New College of the Humanities

Parenting in England, 1760-1830

Parenting in England 1760-1830: Emotion, Identity and Generation
Joanne Bailey
Oxford University Press  277pp  £65

We know surprisingly little about the history of parenting, given its centrality to human experience. There is no lack of easy generalisations about the expected roles of mothers and, more rarely, fathers at various times in the past, both from scholars and in everyday discourse. But attempts to reconstruct the experiences and emotions of parenting and representations and societal expectations of parents in the past are rare indeed. This Joanne Bailey achieves for the late Georgian period. She constructs a detailed, fascinating picture from the letters of aristocrats, paupers, business and professional families, memoirs, diaries, biographies, pamphlets, magazines, literary and visual works.

Her findings are often unexpected, particularly her revelation of the importance of emotionally expressive, ‘tender’ fatherhood, the social expectation and, often, the reality of committed fatherhood with obligations little different from those of motherhood in a culture of sensibility, which encouraged expressions of feeling in both sexes. Maternal love was assumed to be innate, whereas fatherly love was learned after the birth and helped to humanise men. Thereafter, there was no strict gender divide between the duties of parents. Both should care and provide, emotionally and materially, protect, discipline (never harshly), educate and act as models of virtuous behaviour for their children. Mothers might spend more time with their children, but not always: poor mothers had to work, others had many children sharing their attention. They cared for sick children, but often so did fathers. A pervasive emotion of 18th-, as of 21st-century parents, was anxiety. There was much to be anxious about in a world that was, as Bailey describes, ‘frighteningly unstable’, with lives ‘unpredictable, vulnerable and too often short-lived’. A third of children died before their tenth birthday.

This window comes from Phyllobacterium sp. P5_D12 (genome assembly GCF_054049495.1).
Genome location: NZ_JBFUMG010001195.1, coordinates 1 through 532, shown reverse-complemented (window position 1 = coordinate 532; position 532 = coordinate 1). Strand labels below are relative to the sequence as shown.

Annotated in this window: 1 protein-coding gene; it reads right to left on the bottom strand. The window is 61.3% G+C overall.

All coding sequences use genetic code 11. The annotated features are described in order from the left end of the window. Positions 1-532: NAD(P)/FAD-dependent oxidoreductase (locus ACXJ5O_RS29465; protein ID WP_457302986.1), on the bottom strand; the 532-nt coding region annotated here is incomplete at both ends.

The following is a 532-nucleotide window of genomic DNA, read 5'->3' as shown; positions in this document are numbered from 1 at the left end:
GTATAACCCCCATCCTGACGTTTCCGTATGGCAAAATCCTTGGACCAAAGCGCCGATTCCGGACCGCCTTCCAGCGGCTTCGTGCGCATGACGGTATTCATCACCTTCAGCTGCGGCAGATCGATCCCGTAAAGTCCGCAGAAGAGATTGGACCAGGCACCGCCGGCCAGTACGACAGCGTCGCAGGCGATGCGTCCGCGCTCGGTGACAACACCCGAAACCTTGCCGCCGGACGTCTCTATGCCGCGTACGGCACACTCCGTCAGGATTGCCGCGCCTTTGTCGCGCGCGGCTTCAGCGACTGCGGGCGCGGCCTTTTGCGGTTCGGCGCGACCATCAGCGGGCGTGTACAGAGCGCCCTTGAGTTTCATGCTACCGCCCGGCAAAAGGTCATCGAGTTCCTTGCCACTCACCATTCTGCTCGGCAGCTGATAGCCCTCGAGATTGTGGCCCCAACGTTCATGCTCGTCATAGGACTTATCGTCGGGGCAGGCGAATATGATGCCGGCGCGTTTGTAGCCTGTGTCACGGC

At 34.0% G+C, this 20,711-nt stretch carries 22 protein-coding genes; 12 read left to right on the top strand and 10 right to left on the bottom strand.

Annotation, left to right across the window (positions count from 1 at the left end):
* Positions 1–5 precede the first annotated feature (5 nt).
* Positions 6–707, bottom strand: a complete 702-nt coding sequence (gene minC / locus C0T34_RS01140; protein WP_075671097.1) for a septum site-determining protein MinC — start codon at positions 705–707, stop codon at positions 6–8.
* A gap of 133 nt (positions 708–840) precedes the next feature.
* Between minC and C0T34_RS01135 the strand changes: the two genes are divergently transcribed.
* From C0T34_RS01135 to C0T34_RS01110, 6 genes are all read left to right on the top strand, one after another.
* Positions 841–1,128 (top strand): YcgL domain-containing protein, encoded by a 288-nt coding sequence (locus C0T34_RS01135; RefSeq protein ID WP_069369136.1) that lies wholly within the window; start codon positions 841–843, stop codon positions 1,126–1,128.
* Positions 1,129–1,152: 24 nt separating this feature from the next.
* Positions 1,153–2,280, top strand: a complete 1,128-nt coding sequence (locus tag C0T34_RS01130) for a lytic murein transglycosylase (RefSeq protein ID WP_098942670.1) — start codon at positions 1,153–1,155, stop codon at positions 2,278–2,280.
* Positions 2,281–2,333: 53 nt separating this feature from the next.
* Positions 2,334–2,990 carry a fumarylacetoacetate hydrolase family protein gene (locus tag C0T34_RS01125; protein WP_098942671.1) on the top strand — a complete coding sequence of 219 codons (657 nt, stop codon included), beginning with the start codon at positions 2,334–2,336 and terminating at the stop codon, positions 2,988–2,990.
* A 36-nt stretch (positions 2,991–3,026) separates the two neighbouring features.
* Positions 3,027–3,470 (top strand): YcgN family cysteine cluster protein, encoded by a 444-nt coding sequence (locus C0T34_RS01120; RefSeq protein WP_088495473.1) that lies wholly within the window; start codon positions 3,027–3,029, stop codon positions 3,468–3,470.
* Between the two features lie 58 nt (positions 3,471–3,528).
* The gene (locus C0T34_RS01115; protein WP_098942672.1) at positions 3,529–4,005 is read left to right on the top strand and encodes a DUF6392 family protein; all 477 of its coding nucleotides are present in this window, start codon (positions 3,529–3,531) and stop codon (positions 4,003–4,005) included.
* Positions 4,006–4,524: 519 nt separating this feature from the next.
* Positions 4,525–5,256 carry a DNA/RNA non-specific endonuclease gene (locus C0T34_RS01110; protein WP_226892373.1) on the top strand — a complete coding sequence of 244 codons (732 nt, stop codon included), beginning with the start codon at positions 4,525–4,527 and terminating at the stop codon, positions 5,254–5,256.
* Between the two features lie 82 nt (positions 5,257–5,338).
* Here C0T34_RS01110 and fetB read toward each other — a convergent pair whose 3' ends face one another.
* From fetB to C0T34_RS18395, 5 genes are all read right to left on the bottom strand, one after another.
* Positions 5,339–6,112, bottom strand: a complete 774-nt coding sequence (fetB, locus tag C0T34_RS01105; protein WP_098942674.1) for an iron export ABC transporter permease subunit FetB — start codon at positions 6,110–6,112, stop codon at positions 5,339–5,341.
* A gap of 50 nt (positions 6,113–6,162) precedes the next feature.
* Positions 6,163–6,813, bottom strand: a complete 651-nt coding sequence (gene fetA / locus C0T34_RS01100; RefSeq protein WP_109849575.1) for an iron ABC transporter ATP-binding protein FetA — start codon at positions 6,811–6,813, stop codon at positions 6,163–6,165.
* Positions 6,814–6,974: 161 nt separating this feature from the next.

Parenting did not inhabit only a ‘private sphere’ of home life. As in other aspects of Georgian life, there was no rigid separation of public and private spheres. Then, as now, happy families were perceived as the bedrock of social stability. Raising numerous, healthy, socially responsible children, fit to work and fight, was seen as vital to maintaining the nation’s growing empire and trade, the answer to fears of depopulation and national decline following the disastrous opening to the Seven Years War, the loss of the American colonies and the French Revolution.

Unfortunately, family life was not always long and happy. It was disrupted by the death of parents as well as children. Wives suffered domestic violence and desertion; couples separated. One outcome was remarriage and step-parenthood, recognised as difficult. The image of the cruel step-parent was pervasive in literature. In life they were enjoined to treat step-children as they would their own. Otherwise, parents coped with these and other crises with the support of family networks and servants. They were rarely isolated. It was rare for adult generations to share a home; indeed there were warnings, as there had long been, about the tensions that could arise from sharing, except where an ageing parent could no longer manage alone, or provided useful housekeeping, or a widowed or deserted daughter needed a home. But support crossed household boundaries. It was rarer then for three generations in a family to survive long together, yet grandparents, frequently described as ‘doting’, then as now provided childcare and financial and emotional support to children and grandchildren, who generally reciprocated when they could. This is another set of relationships too rarely explored historically. Servants were the expected back up to family support, perceived as less ideal carers than family members, but necessary and often valued.

Bailey emphasises that these values and practices were not divided by class or religion.They did not originate with evangelicals, nor were they middle-class inventions, which filtered up and down the social scale. They existed throughout society and over time, but not uniformly. There were harsh parents and abandoned, abused children in all classes. She suggests that by the 1830s warfare was breeding ‘hardy manliness’ and a stricter division of gender codes, but she is suitably cautious about the generalisations that bedevil this area of history, recognising that tender, committed fatherhood did not disappear.

Pat Thane’s most recent publication is Sinners? Scroungers? Saints? Unmarried Motherhood in Twentieth Century England (Oxford University Press, 2012).

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